As discussed in a previous post, Congress has been toying with making changes to the IRS offer-in-compromise program. These changes were eventually included in the “Tax Increase Prevention and Reconciliation Act,” which President Bush signed into law on May 17, 2006.
The new rules apply to offers in compromise filed 60 days after the date of enactment. This article explores the impact of these changes on taxpayers and the IRS, as well as the incentives created by the new legislation.
About the IRS’s Offer in Compromise Program
The IRS Offer in Compromise (OIC) is a process that enables taxpayers to settle unpaid taxes for less than the full amount owed.
It is governed by Section 7122 and has three grounds for submission: doubt as to collectibility, doubt as to liability, and promoting effective tax administration. Most offers are submitted based on doubt as to collectibility.
To be eligible for the doubt as to collectibility offer, taxpayers must meet certain criteria and propose either lump sum or periodic payments based on their reasonable collection potential (“RCP”). The IRS evaluates offers by examining the taxpayer’s income, assets, and financial information.
Many OICs are rejected due to unrealistic offers or invalid reasons, and taxpayers should be cautious of tax resolution firms promising settlements for “pennies on the dollar” without understanding their specific situation.
New Changes in the Offer-in-Compromise Program
According to the new rules set out in the Tax Increase Prevention and Reconciliation Act, lump-sum offers (those that propose five or fewer installments) must include a non-refundable 20% down payment, while periodic payment offers (those that propose six or more installments) must include installment payments as outlined in the agreement. These changes are in accordance with Section 7122.
Deemed Acceptance of Offers After 24 Months
One aspect of the new legislation that may benefit taxpayers is the provision stating that offers are deemed accepted if not rejected by the IRS within 24 months of receipt. Some taxpayers may find that their offers are inadvertently accepted due to the inefficiencies within the IRS offer processing system. This may encourage taxpayers to submit low lump-sum offers and attempt to stall the already slow process, particularly as the IRS’s offer-in-compromise workload is expected to increase significantly.
Effects on Taxpayers & the IRS
The other aspects of the new legislation are additional requirements for OICs:
- Current tax year compliance: Taxpayers who submit an OIC must be in compliance with all federal tax filing and payment requirements for the current tax year. This means that taxpayers must have filed all required tax returns and paid all taxes due for the current tax year before submitting an OIC.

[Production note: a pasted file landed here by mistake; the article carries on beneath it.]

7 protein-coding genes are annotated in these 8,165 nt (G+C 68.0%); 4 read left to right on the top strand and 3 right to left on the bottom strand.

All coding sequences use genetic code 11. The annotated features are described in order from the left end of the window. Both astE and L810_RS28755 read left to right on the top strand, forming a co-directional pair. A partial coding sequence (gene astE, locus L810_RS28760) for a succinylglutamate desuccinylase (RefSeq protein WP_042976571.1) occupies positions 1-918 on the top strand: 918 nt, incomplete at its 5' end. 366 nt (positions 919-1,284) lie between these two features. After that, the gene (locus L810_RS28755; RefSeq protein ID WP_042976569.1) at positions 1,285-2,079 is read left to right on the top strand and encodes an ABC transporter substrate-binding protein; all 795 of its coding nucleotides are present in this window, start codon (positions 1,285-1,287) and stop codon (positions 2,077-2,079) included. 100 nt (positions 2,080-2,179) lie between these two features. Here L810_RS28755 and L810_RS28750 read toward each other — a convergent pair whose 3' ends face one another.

- Increased application fee: The application fee for submitting an OIC is from $150 to $186 as of 2021. This fee is non-refundable and must be paid at the time of submitting the OIC application.
- Retention of payments: The IRS retains any payments made by taxpayers while their OIC is under consideration. These payments can be applied to the taxpayer’s tax liability if the OIC is not accepted.
- Expedited processing: The IRS to develop guidelines for the expedited processing of OICs in cases of economic hardship or where the collection of the full tax liability would cause undue economic hardship.
- Review of low-income taxpayers: The IRS to review its policies and procedures for OICs for low-income taxpayers and make appropriate changes to ensure that these taxpayers are not unfairly burdened by the OIC process.
While these changes may seem significant at first glance, their actual impact on taxpayers is likely to be minimal.
The legislation does not require the down payment or installments to be tied to any “reasonable” offer, allowing taxpayers to continue submitting absurdly low initial offers with the expectation that the IRS will submit a counter-proposal. Since any denial of an offer in compromise is appealable, taxpayers can wait to appeal the rejection of their offer and increase their offers at that time. The legislation thus incentivizes taxpayers to submit unreasonably low offers, as they would face penalties upfront for submitting reasonable offers.
The new legislation may have the unintended consequence of reducing the IRS’s effectiveness in collecting tax revenues. By incentivizing taxpayers to submit absurdly low offers, the number of reasonable offers is likely to decline, and the number of unreasonably low offers will increase. As a result, more offers will require two or more reviews by IRS personnel, potentially doubling or tripling the IRS’s offer-in-compromise workload.
The new legislation regarding the Offer-in-Compromise program, as introduced by the Tax Increase Prevention and Reconciliation Act, was poorly conceived and adds to the existing issues with tax administration legislation. Taxpayers may be able to take advantage of the inefficiencies and incentives created by these changes, while the IRS faces increased workload and potential difficulties in collecting tax revenues. It is crucial for taxpayers to consult with experienced tax attorneys to navigate the complexities of the new OIC rules and ensure compliance with Section 7122.